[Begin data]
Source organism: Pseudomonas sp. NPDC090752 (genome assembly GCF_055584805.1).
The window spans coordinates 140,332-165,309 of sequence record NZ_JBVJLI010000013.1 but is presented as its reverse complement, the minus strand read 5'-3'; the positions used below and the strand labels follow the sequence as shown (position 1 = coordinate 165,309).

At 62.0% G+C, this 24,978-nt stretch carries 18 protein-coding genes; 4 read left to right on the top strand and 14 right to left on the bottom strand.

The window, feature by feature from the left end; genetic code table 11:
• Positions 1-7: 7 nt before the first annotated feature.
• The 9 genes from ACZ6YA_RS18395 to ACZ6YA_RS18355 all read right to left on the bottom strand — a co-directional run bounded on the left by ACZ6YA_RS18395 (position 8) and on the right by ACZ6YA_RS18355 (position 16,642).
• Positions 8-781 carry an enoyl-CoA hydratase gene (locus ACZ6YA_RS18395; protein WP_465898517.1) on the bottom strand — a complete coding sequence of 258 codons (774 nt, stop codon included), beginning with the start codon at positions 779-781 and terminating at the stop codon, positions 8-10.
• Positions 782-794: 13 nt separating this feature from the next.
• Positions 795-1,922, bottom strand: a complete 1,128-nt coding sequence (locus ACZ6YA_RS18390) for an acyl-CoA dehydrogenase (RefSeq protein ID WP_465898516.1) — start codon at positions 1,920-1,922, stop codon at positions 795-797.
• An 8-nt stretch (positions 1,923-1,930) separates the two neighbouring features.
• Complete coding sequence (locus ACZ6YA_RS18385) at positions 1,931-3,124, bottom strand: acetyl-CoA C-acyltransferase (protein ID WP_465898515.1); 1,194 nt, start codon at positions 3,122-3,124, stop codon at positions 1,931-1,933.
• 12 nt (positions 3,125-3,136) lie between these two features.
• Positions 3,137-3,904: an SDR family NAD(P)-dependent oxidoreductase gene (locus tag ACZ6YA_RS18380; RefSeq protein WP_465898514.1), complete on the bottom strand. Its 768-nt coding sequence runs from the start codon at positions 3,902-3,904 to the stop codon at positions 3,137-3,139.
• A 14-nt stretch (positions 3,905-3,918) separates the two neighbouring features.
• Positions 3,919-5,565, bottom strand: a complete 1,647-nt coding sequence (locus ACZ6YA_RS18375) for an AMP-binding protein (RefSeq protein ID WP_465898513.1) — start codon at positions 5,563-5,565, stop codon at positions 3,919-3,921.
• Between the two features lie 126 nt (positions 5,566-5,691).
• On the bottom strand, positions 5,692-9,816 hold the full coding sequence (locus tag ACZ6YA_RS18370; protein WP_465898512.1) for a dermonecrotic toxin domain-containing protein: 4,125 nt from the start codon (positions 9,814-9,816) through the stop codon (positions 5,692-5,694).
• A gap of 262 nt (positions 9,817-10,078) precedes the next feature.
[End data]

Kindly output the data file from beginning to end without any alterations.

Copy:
Source organism: Pseudomonas sp. NPDC090752 (genome assembly GCF_055584805.1).
The window spans coordinates 140,332-165,309 of sequence record NZ_JBVJLI010000013.1 but is presented as its reverse complement, the minus strand read 5'-3'; the positions used below and the strand labels follow the sequence as shown (position 1 = coordinate 165,309).

At 62.0% G+C, this 24,978-nt stretch carries 18 protein-coding genes; 4 read left to right on the top strand and 14 right to left on the bottom strand.

The window, feature by feature from the left end; genetic code table 11:
• Positions 1-7: 7 nt before the first annotated feature.
• The 9 genes from ACZ6YA_RS18395 to ACZ6YA_RS18355 all read right to left on the bottom strand — a co-directional run bounded on the left by ACZ6YA_RS18395 (position 8) and on the right by ACZ6YA_RS18355 (position 16,642).
• Positions 8-781 carry an enoyl-CoA hydratase gene (locus ACZ6YA_RS18395; protein WP_465898517.1) on the bottom strand — a complete coding sequence of 258 codons (774 nt, stop codon included), beginning with the start codon at positions 779-781 and terminating at the stop codon, positions 8-10.
• Positions 782-794: 13 nt separating this feature from the next.
• Positions 795-1,922, bottom strand: a complete 1,128-nt coding sequence (locus ACZ6YA_RS18390) for an acyl-CoA dehydrogenase (RefSeq protein ID WP_465898516.1) — start codon at positions 1,920-1,922, stop codon at positions 795-797.
• An 8-nt stretch (positions 1,923-1,930) separates the two neighbouring features.
• Complete coding sequence (locus ACZ6YA_RS18385) at positions 1,931-3,124, bottom strand: acetyl-CoA C-acyltransferase (protein ID WP_465898515.1); 1,194 nt, start codon at positions 3,122-3,124, stop codon at positions 1,931-1,933.
• 12 nt (positions 3,125-3,136) lie between these two features.
• Positions 3,137-3,904: an SDR family NAD(P)-dependent oxidoreductase gene (locus tag ACZ6YA_RS18380; RefSeq protein WP_465898514.1), complete on the bottom strand. Its 768-nt coding sequence runs from the start codon at positions 3,902-3,904 to the stop codon at positions 3,137-3,139.
• A 14-nt stretch (positions 3,905-3,918) separates the two neighbouring features.
• Positions 3,919-5,565, bottom strand: a complete 1,647-nt coding sequence (locus ACZ6YA_RS18375) for an AMP-binding protein (RefSeq protein ID WP_465898513.1) — start codon at positions 5,563-5,565, stop codon at positions 3,919-3,921.
• Between the two features lie 126 nt (positions 5,566-5,691).
• On the bottom strand, positions 5,692-9,816 hold the full coding sequence (locus tag ACZ6YA_RS18370; protein WP_465898512.1) for a dermonecrotic toxin domain-containing protein: 4,125 nt from the start codon (positions 9,814-9,816) through the stop codon (positions 5,692-5,694).
• A gap of 262 nt (positions 9,817-10,078) precedes the next feature.